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“A Killer Winks at Gory Crime,” LIFE. August 16, 1948. Page 30.

Newsreel records a brutal tale

In the fortnight beginning July 10 two subnormal young men named Robert Daniels and John West murdered six people in the state of Ohio. West killed a Columbus saloonkeeper, a farmer and a truck driver. Daniels shot down the family of John C. Niebel, the farm superintendent of a reformatory where both Daniels and West had served sentences. When police finally intercepted the slayers, West was killed but Daniels surrended. A few days later Sheriff Roy Shaffer (left), who captured him, interviews Daniels for Movietone News. In the dramatic film sequence (below) Killer Daniels repeated his confession, and, winking at the audience, boasted that he got his ‘share’ of the victim.

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“Riley Is Sentenced To Fifteen Years’ Term,” Toronto Globe. April 18, 1914. Page 04.

Driven To Crime, He Says, By Liquor – Will Never Touch It Again.

(Canadian Press Despatch.)
London, Ont., – April 17. – Thomas Riley, the railway brakeman, against whom a jury in the Assize Court last night returned a verdict of manslaughter in connection with the shooting of George Blackburn, a bartender at the Hotel Cecil, last October, was sentenced to fifteen years in Kingston penitentiary by Mr. Justice Kelly this morning. Before sentence was imposed, the prisoner made a statement in which he declared that he had been driven to the crime by drink, and vowed that he would never touch liquor again in his life.

Riley’s sixteen-year-old wife and her baby, his mother and stepfather who came from their home in Everton, Missouri, to attend the trial, were present to hear the sentence, and the two women broke down completely when they heard it. Riley showed no sign of emotion.

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“Fifteen Year Sentence For London Murderer,” Mail and Empire. April 18, 1914. Page 03.

Seventeen-Year-Old Wife And Three Months Old Baby In Court.

London, Ont., April 17. – Fifteen years was the sentence imposed by Justice Kelly, this afternoon, on Thomas Riley, Grand Trunk brakeman, whose home is in Wichita, Kan., for killing George Blackburn, bartender, last October, when the latter tried to put Riley out of the barroom. The pretty little seventeen-year-old wife of the prisoner, who came from Kansas with her three-months-old baby and her mother-in-law, to be present at the trial, tearfully caressed the prisoner and held their baby to him to be kissed before he started for the penitentiary at Portsmouth. Then she fainted and was carried out. In pleading for leniency, Riley said he was under the influence of liquor when he committed his crime. 

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“Bagnatto Sentenced To Fifteen Years,” Toronto Globe. April 2, 1917. Page 02.

(Special Despatch to The Globe.)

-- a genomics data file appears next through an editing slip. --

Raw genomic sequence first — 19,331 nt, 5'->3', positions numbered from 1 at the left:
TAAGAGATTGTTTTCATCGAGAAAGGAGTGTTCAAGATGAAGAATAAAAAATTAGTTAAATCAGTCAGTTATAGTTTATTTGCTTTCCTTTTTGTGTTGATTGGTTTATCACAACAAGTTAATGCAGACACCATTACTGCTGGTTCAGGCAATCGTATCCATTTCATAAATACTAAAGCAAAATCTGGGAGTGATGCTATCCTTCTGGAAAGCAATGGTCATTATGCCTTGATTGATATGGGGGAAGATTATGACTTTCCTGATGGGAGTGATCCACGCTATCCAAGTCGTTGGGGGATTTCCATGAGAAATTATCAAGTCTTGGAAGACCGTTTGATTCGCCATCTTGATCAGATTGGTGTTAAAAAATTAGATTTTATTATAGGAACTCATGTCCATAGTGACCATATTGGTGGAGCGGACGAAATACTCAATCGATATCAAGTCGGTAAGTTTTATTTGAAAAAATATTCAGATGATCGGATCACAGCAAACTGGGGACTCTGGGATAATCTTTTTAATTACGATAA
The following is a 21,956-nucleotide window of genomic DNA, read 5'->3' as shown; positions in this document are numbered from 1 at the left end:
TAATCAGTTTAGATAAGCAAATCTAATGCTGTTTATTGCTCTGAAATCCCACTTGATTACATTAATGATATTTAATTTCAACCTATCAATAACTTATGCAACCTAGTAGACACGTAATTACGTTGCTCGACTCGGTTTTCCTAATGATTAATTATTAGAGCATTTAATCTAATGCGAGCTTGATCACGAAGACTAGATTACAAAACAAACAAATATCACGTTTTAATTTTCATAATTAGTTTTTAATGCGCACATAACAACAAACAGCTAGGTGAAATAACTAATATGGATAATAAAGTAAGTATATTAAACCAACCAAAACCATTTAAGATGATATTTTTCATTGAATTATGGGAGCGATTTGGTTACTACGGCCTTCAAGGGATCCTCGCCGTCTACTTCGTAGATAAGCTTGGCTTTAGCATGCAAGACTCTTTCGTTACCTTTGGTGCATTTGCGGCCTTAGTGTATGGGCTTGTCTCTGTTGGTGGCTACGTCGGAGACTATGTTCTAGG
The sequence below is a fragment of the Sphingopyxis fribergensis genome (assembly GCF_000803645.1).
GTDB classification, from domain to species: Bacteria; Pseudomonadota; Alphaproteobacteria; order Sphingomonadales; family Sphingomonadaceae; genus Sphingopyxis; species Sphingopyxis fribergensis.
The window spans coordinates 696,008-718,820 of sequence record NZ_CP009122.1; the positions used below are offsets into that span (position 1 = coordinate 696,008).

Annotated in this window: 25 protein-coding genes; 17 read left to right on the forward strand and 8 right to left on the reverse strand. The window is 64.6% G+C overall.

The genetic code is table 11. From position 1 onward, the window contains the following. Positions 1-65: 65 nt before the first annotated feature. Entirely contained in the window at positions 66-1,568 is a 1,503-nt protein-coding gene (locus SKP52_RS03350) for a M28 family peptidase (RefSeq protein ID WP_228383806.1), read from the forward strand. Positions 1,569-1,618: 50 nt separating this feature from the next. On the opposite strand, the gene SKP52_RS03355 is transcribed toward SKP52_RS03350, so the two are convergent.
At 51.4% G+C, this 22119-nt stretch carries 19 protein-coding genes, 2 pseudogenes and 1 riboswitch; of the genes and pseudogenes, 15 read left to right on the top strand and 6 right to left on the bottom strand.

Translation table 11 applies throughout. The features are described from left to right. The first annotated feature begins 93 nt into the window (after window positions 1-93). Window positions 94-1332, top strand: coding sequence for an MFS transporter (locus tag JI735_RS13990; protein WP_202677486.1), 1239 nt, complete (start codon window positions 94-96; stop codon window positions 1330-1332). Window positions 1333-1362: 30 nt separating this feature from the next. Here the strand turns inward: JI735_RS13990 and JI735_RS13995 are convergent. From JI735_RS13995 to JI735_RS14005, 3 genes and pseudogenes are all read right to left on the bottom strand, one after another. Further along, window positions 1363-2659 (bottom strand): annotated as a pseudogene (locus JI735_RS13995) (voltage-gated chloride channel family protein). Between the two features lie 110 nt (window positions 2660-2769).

Sault Ste. Marie, Ont., April 1. – After being out of two hours and thirty-five minutes, the jury trying the case against Pasquale Bagnatto, charged with the murder of Rocco Scaljo, his brother-in-law, in this city on the night of August 20, last, brought in a verdict last night of guilty on the lesser charge of manslaughter, with a recommendation to mercy.

Mr. Justice Sutherland imposed a sentence of fifteen years in Kingston Penitentiary. Throughout the trial, which lasted two days, the accused was represented by Attorney Uriah McFadden, while Peter White, K.C., Toronto, was Crown Prosecutor. The spring sittings of the High Court closed just a few minutes before midnight.

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“Murder Hunt Ends With One Suspect A Suicide, One Held,” Montreal Gazette. January 3, 1936. Page 06. 

Self-Confessed Killer of William Haynes Takes Own Life

Two Attempt Hold-Up

Armorer Slain by Bandits in Hearing of Two Witnesses – Police State Case is ‘Complete’

Named by police as the self-confessed murderer of William Haynes, 58-year-old-gunsmith, of 1221 City Hall avenue, Frank, alias William Schafer, 17, 4572 St. Urbain street, died at the Royal Victoria Hospital at 6.30 o`clock last night. He had been found in a northend filling station with a bullet wounded in his head: a note, police say, declared the wound self-inflicted and admitted the murder of Haynes.

A second man, Joe Abramovich, 17, of 266 Pine avenue east, is being held by police as a material witness for the inquest on Haynes’ death to be conducted this morning. The well-known armorer was shot to death by two bandits who attempted to rob him in his City Hall avenue shop early yesterday afternoon.

Inspector Armand Brodeau, head of the local detectives, stated last night that the bullet which killed Schafer was fired from one of two revolvers stolen from Haynes. The bullet, entering the right temple, passed though the head and emerged from the other side. Physicians at the hospitale stated that Schafer was brought to the institution unconscious and succumbed without recovering consciousness.

Detectives investigating the double shooting stated that robbery was the motive for the killing of Haynes. From what police could gather, Haynes gave up his life in defence of his property; two witnesses say they heard of the two gunmen in Haynes’ premises say: ‘Well, give it to him.’ Then they heard two revolver shots.  

Haynes, a brother of the gunsmith who was an expect Crown witness in the famous Delorme trial some years ago, succumbed a few minutes after receiving two bullet wounds, one shot being fired by each of the two gunman who held him up. The attempted robbery was unsuccessful. although the intruders escaped with a pair of revolvers.

Facts concerning the hold-up were given out last night by Inspector Brodeur. He said that the attempted robbery took place at 12.10 o’clock yesterday afternoon while Haynes was in his shop at the rear with his clerk, Rene Dagenais, and a customer, Philippe Demeule.

Pretended to be Clients